After arriving at the Tong-Len office, which was on the third floor of an old building, we emerged from a steep stairway to the most amazing view of the mountains. Shelley and I both commented on this vista. We were then graciously met by a man named Tenzin, who was our connection to this charitable organization. He explained a bit about Tong-Len's history and what they are working on, and Shelley and I both instinctively knew that we were going to be humbled and grateful to be connected to this special place. Tong-Len is an organization that was originally started by a Tibetian monk named Jamsang who was moved by the plight of the numerous Indian children who were homeless, living in slums, eating garbage, and learning the skills of begging. In 2002 he attempted to provide schooling for these children. Given his initial attempts to help these children were not very successful, he did not give up and redesigned the organization to more fully meet the needs of these individual children. Over time the organization has transformed into what we would call a group home setting, containing dorm rooms, classrooms, learning centers and space for overall development. Shelley and I were taken there to meet with the director Jamyang (or Guruji to the children) to find out what we could do to help. Upon arriving at the "hostel" as they call it, the grounds were a flurry of activity. Some of the older children were outside painting new panels to express some relevant ideas they were being taught, others were playing cricket in a makeshift cricket pitch, while others were spending time with volunteers and visitors. Immediately we felt that we were in a special place that was contributing to change the lives of many children.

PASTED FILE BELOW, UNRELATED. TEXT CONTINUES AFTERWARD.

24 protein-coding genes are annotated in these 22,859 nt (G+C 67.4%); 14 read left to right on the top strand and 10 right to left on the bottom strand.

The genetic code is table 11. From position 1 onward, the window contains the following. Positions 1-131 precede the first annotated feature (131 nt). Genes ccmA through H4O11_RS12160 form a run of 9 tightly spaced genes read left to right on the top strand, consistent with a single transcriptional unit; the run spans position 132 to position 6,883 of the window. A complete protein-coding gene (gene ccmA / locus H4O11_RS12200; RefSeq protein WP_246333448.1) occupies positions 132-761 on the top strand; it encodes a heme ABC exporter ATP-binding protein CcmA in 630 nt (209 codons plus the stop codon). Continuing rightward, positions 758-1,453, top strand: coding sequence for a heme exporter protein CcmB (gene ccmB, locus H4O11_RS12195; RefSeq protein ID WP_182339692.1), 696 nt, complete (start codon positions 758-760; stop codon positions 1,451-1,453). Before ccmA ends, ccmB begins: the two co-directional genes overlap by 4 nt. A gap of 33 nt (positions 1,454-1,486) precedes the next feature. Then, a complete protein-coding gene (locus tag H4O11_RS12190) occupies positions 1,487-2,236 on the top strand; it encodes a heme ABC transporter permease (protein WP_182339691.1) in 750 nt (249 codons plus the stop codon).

We met Jamyang who appeared very happy to meet us and had a definite plan regarding how we could help. He proceeded to provide an overview of Tong-Len and we were both touched by hearing his story. At this time, he was hoping that we could assist a former student of Tong-Len's, who was currently attending university. She would be arriving the following day and was tasked with writing an article and creating a promotional video on a key concept that Tong-Len is trying to generate, the concept of Secular Ethics. Given that this young woman's success was due in part to secular ethics (we will provide link to video for explanation), her story was important to Tong-Len.